This article is part of the From ‘Retain’ to ‘Recognise’: How to Close the Gender Pay Gap series which shares the key insights from the last 3 years’ Women’s Sat Nav to Success Research Surveys to provide clarity on what matters most and can make the most difference in closing your gender pay gap.
Here we deliver a wake-up call to those who interpret the fact that women are more vocal and visible as ‘proof’ that all is sorted in terms of equality of opportunity for women, and therefore that if women want promotion they will just ask for it and the wheels of the meritocracy will roll smoothly forward ensuring that the right person gets the right job at the right time.
It also for those in Diversity and Inclusion who are bracing themselves for the prospect of bad news when their organisation’s gender pay gap figures are published in April. This supports their case that it really isn’t ‘all fine here’ and the problems aren’t just ‘in other organisations’ and therefore their strategies and plans need proper funding and strategic support from the top.
Vocal and visible does not equal valued
Here’s why people may be forgiven for believing that it must be OK in their organisation.
There is a negligible gender gap in being vocal and visible:
- Speaking up [emailing, presenting, recommending, etc]: 69% of women vs 72% of men are consistently speaking up whenever they could or should,
- External confidence: over 3 years a consistent 8 in 10 women report coming across as convincingly confident ‘always’ or ‘mostly’, while closer to 7 in 10 men report this strength of projection,
- Networking: just under 1 in 4 women ‘always / frequently’ vs just over 1 in 4 men,
- Social capital building activities: approximately 6 in 10 women and 7 in 10 men regularly participate in these bond-building activities.
However, the gender gap in being heard and valued is widening and damaging women’s progression possibilities.
- Contributions being valued: in 2019 only 47% of women reported having their contributions consistently valued. The trend over 3 years shows a 15% decline in those reporting being consistently valued. In comparison, for men there was no gap in the numbers speaking up and the proportion having their contributions valued,
- Belief in capability: in contrast to women’s external presentation of confidence, less than half of women reported feeling ‘genuinely’ / ‘strongly’ certain of their capability. The proportion of women reporting these top levels of internal belief in their capability has also declined by 15% over the last three years,
- Engaging with stakeholders of career success: in 2019, less than 1 in 5 women reported regularly engaging with key individuals and making them aware of their work and its significance. A decline of 34% over the last three years.
The picture is clear when we take the time to dig beneath the surface.
Women want to lean in – for the implicit rewards – and know they need to lean in for the explicit rewards, and they are doing so. They are speaking up whenever they can and should, and making themselves visible in the classic networking and social capital building occasions. However, they – and the organisation – are suffering the consequences of their contributions being valued less. For individual women, this evidence of being valued less directly undermines their belief in their capability and therefore the extent to which they directly promote the impact of their work to the people who need to recognise their role and importance to ensure they are offered the right opportunities at the right time.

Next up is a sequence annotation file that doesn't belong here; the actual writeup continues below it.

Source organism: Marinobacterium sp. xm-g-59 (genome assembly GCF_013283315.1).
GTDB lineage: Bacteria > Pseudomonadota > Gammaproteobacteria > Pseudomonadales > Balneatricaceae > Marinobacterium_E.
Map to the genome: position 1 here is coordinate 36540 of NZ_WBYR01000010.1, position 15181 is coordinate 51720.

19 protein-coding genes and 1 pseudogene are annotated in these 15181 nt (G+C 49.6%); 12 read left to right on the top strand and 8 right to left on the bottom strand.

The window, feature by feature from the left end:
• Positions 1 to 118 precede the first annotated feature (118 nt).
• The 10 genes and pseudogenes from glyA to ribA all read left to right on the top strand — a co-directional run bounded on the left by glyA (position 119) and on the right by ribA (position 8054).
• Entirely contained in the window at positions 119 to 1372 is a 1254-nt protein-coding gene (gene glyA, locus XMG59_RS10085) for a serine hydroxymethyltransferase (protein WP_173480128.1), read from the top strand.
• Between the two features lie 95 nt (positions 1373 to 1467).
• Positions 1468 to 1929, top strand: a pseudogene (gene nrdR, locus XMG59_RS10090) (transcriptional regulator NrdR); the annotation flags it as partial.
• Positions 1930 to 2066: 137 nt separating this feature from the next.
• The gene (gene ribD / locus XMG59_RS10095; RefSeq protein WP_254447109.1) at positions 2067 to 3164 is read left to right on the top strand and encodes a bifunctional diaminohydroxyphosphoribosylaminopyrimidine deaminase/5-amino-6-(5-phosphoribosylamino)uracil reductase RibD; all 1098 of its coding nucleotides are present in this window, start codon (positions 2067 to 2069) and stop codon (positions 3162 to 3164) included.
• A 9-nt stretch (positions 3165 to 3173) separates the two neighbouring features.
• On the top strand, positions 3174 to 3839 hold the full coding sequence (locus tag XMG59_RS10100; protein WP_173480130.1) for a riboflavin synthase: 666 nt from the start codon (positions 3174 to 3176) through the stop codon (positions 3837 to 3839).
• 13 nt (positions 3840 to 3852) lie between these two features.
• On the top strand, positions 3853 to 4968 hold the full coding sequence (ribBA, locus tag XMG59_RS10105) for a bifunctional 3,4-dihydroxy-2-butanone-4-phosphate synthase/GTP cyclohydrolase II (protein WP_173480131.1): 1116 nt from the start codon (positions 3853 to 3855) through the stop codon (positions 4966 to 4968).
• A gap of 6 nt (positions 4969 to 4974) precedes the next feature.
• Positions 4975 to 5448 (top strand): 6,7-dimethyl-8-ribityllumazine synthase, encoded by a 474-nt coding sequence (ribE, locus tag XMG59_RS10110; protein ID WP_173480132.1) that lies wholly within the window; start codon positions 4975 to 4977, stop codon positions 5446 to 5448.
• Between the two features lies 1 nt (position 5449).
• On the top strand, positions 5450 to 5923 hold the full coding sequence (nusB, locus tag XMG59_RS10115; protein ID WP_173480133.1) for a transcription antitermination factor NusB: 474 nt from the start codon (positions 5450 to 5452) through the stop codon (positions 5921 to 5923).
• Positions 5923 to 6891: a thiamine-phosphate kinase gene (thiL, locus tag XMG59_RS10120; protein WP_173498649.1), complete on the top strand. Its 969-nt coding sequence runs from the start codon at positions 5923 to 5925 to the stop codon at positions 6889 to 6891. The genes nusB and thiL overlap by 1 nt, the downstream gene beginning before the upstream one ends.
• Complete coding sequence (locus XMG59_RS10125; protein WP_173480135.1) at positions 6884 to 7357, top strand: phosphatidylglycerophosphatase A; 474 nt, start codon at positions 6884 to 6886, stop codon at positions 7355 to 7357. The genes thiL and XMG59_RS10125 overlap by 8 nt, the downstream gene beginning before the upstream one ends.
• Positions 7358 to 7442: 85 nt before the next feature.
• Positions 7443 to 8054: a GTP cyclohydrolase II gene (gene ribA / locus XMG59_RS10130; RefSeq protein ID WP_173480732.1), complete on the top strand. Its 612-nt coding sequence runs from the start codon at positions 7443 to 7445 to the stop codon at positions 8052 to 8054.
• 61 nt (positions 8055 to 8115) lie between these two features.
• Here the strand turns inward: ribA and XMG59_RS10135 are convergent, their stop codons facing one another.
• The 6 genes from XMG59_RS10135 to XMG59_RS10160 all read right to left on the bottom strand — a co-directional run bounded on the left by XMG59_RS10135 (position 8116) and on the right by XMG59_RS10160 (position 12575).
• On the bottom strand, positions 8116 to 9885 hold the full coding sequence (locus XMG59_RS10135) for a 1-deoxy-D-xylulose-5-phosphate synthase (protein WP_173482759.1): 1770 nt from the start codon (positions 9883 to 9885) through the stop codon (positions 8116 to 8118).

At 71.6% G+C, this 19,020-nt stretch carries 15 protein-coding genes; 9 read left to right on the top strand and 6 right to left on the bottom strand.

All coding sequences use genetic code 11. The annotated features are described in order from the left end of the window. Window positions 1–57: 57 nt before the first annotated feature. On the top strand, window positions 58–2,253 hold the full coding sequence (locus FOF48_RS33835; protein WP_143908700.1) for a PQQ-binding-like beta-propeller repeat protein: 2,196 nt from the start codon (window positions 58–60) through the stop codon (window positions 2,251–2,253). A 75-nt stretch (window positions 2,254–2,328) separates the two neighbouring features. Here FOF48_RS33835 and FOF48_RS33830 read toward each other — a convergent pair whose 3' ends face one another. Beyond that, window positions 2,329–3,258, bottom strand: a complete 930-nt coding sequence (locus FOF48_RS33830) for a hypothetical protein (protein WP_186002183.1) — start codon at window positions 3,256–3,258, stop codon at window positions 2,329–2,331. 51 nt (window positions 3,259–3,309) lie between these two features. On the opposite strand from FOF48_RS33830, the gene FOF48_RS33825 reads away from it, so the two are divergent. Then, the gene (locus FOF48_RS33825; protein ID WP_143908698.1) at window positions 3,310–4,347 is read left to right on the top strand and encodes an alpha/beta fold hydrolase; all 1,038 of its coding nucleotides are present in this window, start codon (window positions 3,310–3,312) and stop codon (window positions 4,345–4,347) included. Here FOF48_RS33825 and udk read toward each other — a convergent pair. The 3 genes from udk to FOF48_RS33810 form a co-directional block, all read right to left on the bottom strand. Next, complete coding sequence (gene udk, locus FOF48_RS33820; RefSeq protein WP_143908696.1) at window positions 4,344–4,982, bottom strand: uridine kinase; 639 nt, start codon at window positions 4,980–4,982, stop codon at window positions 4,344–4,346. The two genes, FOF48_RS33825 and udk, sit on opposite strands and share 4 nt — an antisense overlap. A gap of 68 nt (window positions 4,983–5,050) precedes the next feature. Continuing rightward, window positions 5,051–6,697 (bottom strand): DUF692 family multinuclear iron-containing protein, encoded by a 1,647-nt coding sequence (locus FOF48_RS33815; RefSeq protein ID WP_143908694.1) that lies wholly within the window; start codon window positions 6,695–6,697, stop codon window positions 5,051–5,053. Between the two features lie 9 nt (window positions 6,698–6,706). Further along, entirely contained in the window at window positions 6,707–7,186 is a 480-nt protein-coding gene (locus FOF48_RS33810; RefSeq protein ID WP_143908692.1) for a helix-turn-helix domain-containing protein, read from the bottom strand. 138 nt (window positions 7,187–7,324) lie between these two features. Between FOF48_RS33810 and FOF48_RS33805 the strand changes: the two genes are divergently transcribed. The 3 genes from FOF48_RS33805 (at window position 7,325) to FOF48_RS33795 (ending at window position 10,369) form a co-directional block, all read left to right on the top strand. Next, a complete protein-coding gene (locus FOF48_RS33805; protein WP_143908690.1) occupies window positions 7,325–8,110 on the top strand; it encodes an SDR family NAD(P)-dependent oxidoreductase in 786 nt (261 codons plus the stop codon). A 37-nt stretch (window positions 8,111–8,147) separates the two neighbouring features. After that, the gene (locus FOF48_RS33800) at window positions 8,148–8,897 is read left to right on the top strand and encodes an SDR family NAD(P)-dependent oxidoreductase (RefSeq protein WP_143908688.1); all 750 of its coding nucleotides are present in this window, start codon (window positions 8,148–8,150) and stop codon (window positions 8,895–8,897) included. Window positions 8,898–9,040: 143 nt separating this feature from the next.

The data reported to the Government on organisations’ gender pay gaps over the last 2 years is clear evidence that most organisations are failing to equally recognise the value and potential of their female employees.
Assuming that hearing and seeing women is the same as valuing their work has serious consequences for the application and engagement of talent, and therefore for organisational outcomes. We will see the measurement of one of those outcome consequences in April, and we will be able to see the three-year trend, which will make it clear if last year’s excuses of a one-year blip due to exceptional circumstances holds true – if diversity and inclusion teams will need to hold this data up and make the case for new strategies which can effectively address deeper causal issues.
In a hurry for the answers? You can contact me direct if you would like to discuss the route map to deliver this change or if you’d like to explore any of the concepts discussed here.
Here are the next instalments of the From ‘Retain’ to ‘Recognise’: How to Close the Gender Pay Gap series being published here and on LinkedIn:
- Focusing resources where it matters: the most pivotal impact points undermining the progression of female talent.
- Spotlight on the Part-Time Penalty that could be transformed into competitive advantage.
- Leveraging the positives: the hidden strategies that already make the difference.
- Bringing it all together: The roadmap for success.
The 2020 Sat Nav to Success Survey opens on February 14th – the day women start getting paid, when you annualise the gender pay gap. You can participate at https://womenssatnav.onlinesurveys.ac.uk/2020. The survey closes on April 30th.
Contact me for more details of how to get involved personally or on behalf of your organisation (email@example.com)